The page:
4You were quite instrumental in the development of the Hockey Canada Skills Academy Program! Can you explain a little more about the goals of this program and how it was created? Moreover, do you think a similar program would work for other organizations in Canada? 

The Hockey Canada Skills Academy Program was developed right after the completion of the 1999 Molson Open Ice Summit on Player Development. There were 11 major recommendations that were a result of the summit event. Many are still very much a part of the grassroots system today, but the HCSA Program has definitely been an extremely successful initiative.

In the early stages of developing the HCSA Program, the goal was to give players an additional avenue for skill development. At the time, it was believed that arenas all across Canada sat empty during the school day. And one way to offer enhanced skill development would be to work in partnership with the education system to create a model that would allow players to complete a hockey program during the school day that was being offered as a ‘for credit’ course.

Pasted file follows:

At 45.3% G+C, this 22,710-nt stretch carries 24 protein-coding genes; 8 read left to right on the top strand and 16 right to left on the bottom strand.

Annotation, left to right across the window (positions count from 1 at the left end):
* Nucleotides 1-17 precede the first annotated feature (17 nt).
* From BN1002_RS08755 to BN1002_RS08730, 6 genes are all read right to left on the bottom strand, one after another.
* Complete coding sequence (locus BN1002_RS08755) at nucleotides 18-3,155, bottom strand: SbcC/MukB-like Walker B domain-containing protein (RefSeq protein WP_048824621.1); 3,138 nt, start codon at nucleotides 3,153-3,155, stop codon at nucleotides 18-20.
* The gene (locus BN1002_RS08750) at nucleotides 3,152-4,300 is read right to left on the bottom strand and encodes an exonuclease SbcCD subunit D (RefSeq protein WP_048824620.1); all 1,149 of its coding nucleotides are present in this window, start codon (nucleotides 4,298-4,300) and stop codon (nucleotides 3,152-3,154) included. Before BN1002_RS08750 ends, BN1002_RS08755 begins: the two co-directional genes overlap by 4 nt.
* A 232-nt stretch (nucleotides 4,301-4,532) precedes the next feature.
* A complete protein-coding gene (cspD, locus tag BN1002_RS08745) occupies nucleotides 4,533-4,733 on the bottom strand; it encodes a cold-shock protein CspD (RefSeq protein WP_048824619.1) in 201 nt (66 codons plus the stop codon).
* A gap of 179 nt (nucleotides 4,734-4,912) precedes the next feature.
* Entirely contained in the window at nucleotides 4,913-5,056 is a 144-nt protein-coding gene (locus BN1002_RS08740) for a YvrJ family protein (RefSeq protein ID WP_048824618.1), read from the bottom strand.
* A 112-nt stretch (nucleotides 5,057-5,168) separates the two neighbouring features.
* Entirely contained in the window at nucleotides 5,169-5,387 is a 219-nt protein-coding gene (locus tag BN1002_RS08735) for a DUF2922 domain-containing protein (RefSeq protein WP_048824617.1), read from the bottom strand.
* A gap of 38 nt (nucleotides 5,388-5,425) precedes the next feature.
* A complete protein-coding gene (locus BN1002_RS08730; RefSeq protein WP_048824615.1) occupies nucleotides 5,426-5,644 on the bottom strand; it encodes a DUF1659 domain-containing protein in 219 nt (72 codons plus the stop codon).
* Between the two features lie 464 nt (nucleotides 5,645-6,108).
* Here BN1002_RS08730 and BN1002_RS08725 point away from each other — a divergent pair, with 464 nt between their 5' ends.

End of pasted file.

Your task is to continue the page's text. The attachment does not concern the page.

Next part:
The program is now 20 years old and there are a few schools that have been a part of the HCSA network for almost the entire time. The first phase of this concept was the establishment of the ‘HCSA Pilot Project’. The purpose of this Pilot Project was to test the operational mandate of the HCSA Program in the province of Alberta during the 2000-2001 school year.  Phase 1 was a resounding success. Phase 2 of the HCSA program was the expansion of the operational mandate to further test and evaluate Hockey Canada’s HCSA program licensing model by expanding the concept regionally throughout Canada.

Today, the HCSA Program operates in over 150 schools in eight provinces across Canada, enhancing the educational experience of over 5,500 students across the country. Hockey Canada’s long-range vision for the HCSA Program is to work closely with its 13 Member Branches in an effort to sanction, service, and monitor HCSA licensed programs operating in rural and urban centers throughout Canada where both local hockey associations and arena facilities are available.